School Board can limit duration of public speech at meeting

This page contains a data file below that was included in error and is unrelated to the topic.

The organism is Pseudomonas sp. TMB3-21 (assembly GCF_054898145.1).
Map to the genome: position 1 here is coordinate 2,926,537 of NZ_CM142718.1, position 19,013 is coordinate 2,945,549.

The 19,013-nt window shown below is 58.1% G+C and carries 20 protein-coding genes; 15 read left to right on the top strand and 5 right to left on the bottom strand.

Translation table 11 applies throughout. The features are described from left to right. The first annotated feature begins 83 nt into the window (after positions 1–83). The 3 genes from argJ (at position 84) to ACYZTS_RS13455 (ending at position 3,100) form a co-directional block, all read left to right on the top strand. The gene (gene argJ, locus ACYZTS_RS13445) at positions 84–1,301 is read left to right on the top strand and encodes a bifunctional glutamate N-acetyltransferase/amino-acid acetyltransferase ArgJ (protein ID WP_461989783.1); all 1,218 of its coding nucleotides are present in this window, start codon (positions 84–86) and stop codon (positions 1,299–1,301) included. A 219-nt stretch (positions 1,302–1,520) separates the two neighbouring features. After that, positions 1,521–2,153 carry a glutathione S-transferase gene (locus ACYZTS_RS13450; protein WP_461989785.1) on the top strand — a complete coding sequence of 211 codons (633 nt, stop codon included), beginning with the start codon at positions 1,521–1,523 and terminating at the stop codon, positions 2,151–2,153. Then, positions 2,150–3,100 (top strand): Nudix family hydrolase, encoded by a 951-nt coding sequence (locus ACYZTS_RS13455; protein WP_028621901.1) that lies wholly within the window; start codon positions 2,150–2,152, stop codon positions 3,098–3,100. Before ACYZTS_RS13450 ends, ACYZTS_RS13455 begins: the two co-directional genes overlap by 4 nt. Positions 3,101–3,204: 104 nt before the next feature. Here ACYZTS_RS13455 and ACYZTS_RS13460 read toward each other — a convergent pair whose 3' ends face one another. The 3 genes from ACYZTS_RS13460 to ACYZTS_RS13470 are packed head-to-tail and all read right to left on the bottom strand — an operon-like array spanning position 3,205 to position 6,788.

Several families who wanted to complain about the football coach's treatment of their sons secured a 5 minute slot on the monthly agenda for their lawyer to speak. The following month, they attempted to secure another 5 minute slot, however, the Board refused them, concluding that the request was "repetitive." The sued the Board, claiming that their sons had been denied a constitutional or civil right to participate in football. Their case was dismissed; at which point the sued the Board claiming they had been denied the 1st and 14th Amendment rights of free speech at board meetings. The Sixth Circuit wasted no time in dismissing their claim, as it concluded that the limitation on "repetitive" presentations during the public meeting was content neutral. The case is Lowery, et al. v. Jefferson County Bd. of Educ., and it represents a small victory for all of us who have sat through interminable public meetings where a small group has repeatedly scolded the majority over a perceived slight or difference of opinion.